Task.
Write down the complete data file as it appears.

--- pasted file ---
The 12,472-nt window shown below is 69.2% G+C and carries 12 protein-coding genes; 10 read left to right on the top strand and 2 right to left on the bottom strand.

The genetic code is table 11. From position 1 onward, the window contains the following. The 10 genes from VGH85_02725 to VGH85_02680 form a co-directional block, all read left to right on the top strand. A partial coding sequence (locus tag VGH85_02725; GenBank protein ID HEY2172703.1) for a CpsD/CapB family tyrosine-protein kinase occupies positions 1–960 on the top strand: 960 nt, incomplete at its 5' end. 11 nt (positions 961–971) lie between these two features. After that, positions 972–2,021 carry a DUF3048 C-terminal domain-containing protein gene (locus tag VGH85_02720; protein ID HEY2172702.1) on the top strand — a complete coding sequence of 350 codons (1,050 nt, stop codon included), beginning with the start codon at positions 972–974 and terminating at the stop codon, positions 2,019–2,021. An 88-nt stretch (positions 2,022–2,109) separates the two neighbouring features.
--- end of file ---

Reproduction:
The 12,472-nt window shown below is 69.2% G+C and carries 12 protein-coding genes; 10 read left to right on the top strand and 2 right to left on the bottom strand.

The genetic code is table 11. From position 1 onward, the window contains the following. The 10 genes from VGH85_02725 to VGH85_02680 form a co-directional block, all read left to right on the top strand. A partial coding sequence (locus tag VGH85_02725; GenBank protein ID HEY2172703.1) for a CpsD/CapB family tyrosine-protein kinase occupies positions 1–960 on the top strand: 960 nt, incomplete at its 5' end. 11 nt (positions 961–971) lie between these two features. After that, positions 972–2,021 carry a DUF3048 C-terminal domain-containing protein gene (locus tag VGH85_02720; protein ID HEY2172702.1) on the top strand — a complete coding sequence of 350 codons (1,050 nt, stop codon included), beginning with the start codon at positions 972–974 and terminating at the stop codon, positions 2,019–2,021. An 88-nt stretch (positions 2,022–2,109) separates the two neighbouring features.